DL could park most of them tomorrow if conditions warranted but that would lop off a lot of domestic capacity.

They are a flex fleet approaching the twilight of their service life.

DL needs to get the full lifecycle out of their aircraft so running fleet types upwards of 30 years is necessary.

It’s not a liability, its called balanced fleet planning

Today it's not a liability but someday in the future it will be. I'm sure DL can keep the 757s as long as they can maybe til 2030 if they tried or 2033 if they can make an aircraft last 35 years. But as you know cheap oil prices can't last forever either can parts. So its a liability once the parts become expensive to produce. Plenty of 320 and 737 parts still.

Not a liability because they are going to start to be retired later this decade. The maintenance program and part supply chain is well known and robust and it’s not an orgasm fleet type. These things are a lot easier to plan for on the 757 versus what happened with the MD90 or 717.
 
PSU.DTW.SCE
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Re: "Delta's 757s are their biggest liability"

Sun Jun 06, 2021 12:01 pm

FromCDGtoSYD wrote:
Lets add a bit of nuance here. The 757 is Delta's biggest liability because it doesn't have any 1 to 1 replacement for it. At the moment it probably is also one if their biggest assets, they are paid for and are extremely flexible, the large fleet count means DL can sustain its own ecosystem for a while.

People talk about the A321neo, the XLR and even the 338. Truth is its probably going to be a bit all all three. Smaller narrowbodies (A32X and 737 alike) will take up the domestic routes, the LATAM and transatlantic ones will probably be for LR/XLR etc.

But this is a fair bit away, DL will probably keep them for the better part of a decade and quite a few things can happen between now and then.

DL could replace nearly everything flown today with the 757 with a combination of existing CEO fleet types or the A321 NEO. Other than a few niche routes but they aren’t critical or core to DLs network.

DL has to get full operational life out of their aircraft and doesn’t make economic sense to replace early in most cases.
They have so many 757s since DL and NW acquired so many in the late 90s early 00s
 
SteelChair
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Re: "Delta's 757s are their biggest liability"

Sun Jun 06, 2021 12:24 pm

PSU.DTW.SCE wrote:
They have so many 757s since DL and NW acquired so many in the late 90s early 00s


IIRC, right after the merger there was a brief time when over 200 757s were in service. Something like 8-9 different seating configurations.
 
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Re: "Delta's 757s are their biggest liability"

Sun Jun 06, 2021 1:07 pm

So, where does carbon footprint start to kick in ? The 757s may be supremely reliable and fun to fly - I can agree on that for sure - but at some point, this sizeable and loved fleet of 757s is going to start hitting hard on the bottom line. I reckon DL is going to bite the proverbial bullet and that we will see further NEO orders and a gradual 757 withdrawal. A still big unknown is the degree to which the market will recover / and therefore the number of aircraft to be acquired could be significantly less than envisaged. It is entirely possible, for example, that we may not see a full recovery in the near-medium term in quite a few markets. Long haul international travel, for instance, could be several years away from anything like what we have known it to be in the past decade. Indeed, notwithstanding the need for discretionary vfr traffic, it could be largely a thing of the past for the foreseeable future. All this will surely impact on feed and on DL's decisions around 757 replacement.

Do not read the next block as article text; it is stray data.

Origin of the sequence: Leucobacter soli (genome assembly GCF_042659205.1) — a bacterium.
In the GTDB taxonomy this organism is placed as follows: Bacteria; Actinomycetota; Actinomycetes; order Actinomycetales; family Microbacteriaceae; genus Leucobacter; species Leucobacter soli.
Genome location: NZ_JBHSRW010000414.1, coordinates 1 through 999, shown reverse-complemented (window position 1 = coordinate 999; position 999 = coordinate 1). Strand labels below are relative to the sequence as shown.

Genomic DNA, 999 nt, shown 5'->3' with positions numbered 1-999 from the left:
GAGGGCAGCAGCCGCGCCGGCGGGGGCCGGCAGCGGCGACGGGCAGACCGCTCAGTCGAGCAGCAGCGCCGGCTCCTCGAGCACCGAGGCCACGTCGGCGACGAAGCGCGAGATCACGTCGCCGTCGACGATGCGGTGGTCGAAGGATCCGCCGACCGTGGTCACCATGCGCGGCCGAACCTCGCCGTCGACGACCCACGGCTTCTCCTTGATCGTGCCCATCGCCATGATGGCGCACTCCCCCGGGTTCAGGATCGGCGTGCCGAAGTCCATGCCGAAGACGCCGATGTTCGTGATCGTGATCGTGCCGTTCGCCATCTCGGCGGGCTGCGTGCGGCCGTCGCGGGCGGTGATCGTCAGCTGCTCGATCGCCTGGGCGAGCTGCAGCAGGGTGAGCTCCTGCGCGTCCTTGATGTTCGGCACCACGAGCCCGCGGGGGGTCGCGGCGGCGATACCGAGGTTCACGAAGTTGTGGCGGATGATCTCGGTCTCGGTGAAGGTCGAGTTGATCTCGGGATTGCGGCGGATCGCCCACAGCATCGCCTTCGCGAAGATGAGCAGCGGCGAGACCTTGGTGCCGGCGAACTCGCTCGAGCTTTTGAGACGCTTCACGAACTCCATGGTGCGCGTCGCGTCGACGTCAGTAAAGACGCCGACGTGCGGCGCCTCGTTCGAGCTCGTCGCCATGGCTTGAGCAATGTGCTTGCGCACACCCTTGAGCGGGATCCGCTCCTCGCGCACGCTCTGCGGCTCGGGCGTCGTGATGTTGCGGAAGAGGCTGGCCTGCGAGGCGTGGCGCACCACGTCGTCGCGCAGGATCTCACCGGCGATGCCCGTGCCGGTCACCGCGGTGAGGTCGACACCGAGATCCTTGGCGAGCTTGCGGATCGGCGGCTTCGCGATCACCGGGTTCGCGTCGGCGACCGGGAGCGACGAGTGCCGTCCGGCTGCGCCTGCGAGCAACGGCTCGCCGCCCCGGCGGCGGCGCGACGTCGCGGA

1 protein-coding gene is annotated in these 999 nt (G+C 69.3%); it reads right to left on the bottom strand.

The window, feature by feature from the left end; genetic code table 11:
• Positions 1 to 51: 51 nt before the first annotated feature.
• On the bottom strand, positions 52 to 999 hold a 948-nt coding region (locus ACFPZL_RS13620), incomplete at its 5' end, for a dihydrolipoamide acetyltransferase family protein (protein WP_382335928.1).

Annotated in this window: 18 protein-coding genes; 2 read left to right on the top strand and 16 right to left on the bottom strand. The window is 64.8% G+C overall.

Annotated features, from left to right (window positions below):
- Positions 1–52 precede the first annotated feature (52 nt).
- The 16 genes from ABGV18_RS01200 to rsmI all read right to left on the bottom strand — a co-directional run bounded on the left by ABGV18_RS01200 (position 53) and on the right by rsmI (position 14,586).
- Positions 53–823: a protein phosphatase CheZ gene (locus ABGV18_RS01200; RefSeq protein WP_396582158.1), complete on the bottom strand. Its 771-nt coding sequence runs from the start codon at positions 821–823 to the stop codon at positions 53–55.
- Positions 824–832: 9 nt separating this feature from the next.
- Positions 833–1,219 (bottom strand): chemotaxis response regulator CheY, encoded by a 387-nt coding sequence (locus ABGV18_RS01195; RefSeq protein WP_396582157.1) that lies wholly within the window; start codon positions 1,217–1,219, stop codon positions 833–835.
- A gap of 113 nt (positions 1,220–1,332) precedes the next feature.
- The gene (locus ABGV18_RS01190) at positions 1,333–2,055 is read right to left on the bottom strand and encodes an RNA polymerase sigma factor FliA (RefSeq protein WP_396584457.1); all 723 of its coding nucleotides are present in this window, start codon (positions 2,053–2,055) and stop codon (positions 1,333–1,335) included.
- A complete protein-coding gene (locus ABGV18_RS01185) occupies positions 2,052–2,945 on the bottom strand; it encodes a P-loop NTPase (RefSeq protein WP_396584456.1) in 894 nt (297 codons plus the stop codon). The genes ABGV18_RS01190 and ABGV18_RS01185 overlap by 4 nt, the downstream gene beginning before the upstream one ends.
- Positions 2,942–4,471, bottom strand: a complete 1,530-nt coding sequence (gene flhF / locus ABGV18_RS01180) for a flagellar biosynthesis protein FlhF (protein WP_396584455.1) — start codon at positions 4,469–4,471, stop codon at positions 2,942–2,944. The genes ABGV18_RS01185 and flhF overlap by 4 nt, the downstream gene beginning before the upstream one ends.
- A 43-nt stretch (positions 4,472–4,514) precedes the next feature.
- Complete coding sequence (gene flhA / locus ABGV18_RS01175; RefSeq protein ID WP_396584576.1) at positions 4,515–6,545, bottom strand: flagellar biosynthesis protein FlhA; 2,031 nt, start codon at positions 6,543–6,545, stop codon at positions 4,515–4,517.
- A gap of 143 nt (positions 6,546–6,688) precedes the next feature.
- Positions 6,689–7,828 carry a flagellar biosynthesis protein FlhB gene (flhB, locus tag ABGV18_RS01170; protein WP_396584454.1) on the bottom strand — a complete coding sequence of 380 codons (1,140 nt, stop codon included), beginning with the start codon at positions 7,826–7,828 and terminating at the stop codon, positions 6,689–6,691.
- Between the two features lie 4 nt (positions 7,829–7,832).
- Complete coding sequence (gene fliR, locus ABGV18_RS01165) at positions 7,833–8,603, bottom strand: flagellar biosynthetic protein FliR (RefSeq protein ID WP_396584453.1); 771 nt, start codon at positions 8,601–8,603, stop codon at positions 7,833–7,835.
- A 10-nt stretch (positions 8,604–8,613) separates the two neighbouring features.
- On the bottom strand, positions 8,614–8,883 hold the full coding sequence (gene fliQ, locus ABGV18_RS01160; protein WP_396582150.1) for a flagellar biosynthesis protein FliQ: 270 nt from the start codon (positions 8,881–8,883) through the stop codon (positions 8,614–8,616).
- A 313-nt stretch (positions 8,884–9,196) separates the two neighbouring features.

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AB73PMI
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Re: "Delta's 757s are their biggest liability"

Sun Jun 06, 2021 1:40 pm

seahawk wrote:
What a liability. A paid-off, reliable and economic fleet...


I question the reliable and economic part.
 
LCDFlight
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Re: "Delta's 757s are their biggest liability"

Sun Jun 06, 2021 1:41 pm

How can something with zero ownership cost be much of a liability? It is A380s and un-needed brand new aircraft that are airline liabilities at the moment. Consider DL and its A350s. Super expensive aircraft. Super not profitable so far.

If DL wanted to retire them, it would retire them.

And Yes, the 757 and 767 are in their final “season” of passenger service. But they are 40 year old platforms that have done a good job. DL itself would obviously say they are a satisfied LONG time customer of the type. The statement is mostly nonsense with a grain of truth that 757/767 will be retired gradually.
 
reltney
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Re: "Delta's 757s are their biggest liability"

Sun Jun 06, 2021 2:07 pm